Growing list of impacts and costs of big wet

One economic impact I failed to explicitly mention in my post yesterday on the economic impact of the big wet is the impact on the sugarcane crop, which may be very signficant, as reported in the Courier-Mail this morning:

Yesterday, Canegrowers chief executive Steve Greenwood said that it would take a week or more to fully assess the damage across 18 sugarcane growing regions.

“Early reports are that broadscale flooding in the Bundaberg, Maryborough and Childers areas will cause major damage to sections of this year’s cane crop,” Mr Greenwood said.

“While in other areas, reports are coming in that the crop is looking good under the circumstances – some even reporting that rains in their area have broken a prolonged dry spell and provided the much-needed moisture this year’s crop needed.”

As with the cotton and beef industries, it appears that, to some extent, there will be an offsetting benefit from the rainfall on the cane crop in some regions.

In other news, early indications are that the costs of the big wet in terms of damaged buildings and infrastructure will be large, albeit lower than the costs of the 2010-11 disasters, as reported by the Brisbane Times this morning:

Already, 9800 insurance claims have been lodged in Queensland worth a combined $116 million, according to the Insurance Council of Australia.

The damage to infrastructure is still being assessed, but it has been estimated the bill will run into the hundreds of millions, without counting crop and livestock losses.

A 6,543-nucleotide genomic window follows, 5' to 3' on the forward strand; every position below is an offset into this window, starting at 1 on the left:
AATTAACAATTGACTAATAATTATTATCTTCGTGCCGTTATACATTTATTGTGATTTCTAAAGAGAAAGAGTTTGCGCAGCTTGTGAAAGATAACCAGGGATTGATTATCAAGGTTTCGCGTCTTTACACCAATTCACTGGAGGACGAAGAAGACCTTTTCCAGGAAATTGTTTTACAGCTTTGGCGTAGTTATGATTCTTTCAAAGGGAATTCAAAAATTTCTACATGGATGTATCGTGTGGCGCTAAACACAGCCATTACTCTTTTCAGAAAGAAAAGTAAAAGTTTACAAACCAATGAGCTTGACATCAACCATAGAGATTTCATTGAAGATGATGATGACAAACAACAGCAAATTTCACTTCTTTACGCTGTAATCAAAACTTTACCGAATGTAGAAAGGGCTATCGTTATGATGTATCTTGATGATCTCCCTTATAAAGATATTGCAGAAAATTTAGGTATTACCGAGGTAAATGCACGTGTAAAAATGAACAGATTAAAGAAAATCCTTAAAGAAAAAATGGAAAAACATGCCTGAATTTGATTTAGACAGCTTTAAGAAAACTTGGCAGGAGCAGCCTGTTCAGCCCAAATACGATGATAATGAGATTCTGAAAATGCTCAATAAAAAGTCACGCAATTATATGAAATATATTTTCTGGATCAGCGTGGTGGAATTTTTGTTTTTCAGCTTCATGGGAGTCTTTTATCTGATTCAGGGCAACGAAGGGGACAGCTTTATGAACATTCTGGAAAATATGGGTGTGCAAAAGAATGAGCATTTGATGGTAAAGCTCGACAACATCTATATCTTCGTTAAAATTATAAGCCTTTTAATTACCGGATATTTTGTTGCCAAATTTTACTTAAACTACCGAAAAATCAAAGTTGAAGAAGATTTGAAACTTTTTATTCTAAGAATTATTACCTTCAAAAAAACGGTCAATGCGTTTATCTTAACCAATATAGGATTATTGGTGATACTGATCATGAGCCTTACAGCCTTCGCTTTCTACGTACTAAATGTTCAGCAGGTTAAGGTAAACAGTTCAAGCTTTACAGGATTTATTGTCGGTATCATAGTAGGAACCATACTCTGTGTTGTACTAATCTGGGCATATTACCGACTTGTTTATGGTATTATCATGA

That sounds like a plausible estimate to me.

In analysing the economic effects of the big wet, it needs to be remembered that costs reported in terms of damage to buildings and infrastructure won’t be exactly reflected in Gross State Product (GSP). Damage to houses, buildings and infrastructure will affect GSP in two major ways:

  • impacts on ongoing business (e.g. losses of wages and profits in affected businesses and rents in damaged houses) will subtract from GSP; and
  • during the reconstruction period, spending associated with rebuilding damaged houses, businesses and infrastructure will add to GSP.

It is too early to estimate the relative magnitude of these different impacts.

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This entry was posted in Cyclones, Floods, Macroeconomy and tagged , , . Bookmark the permalink.

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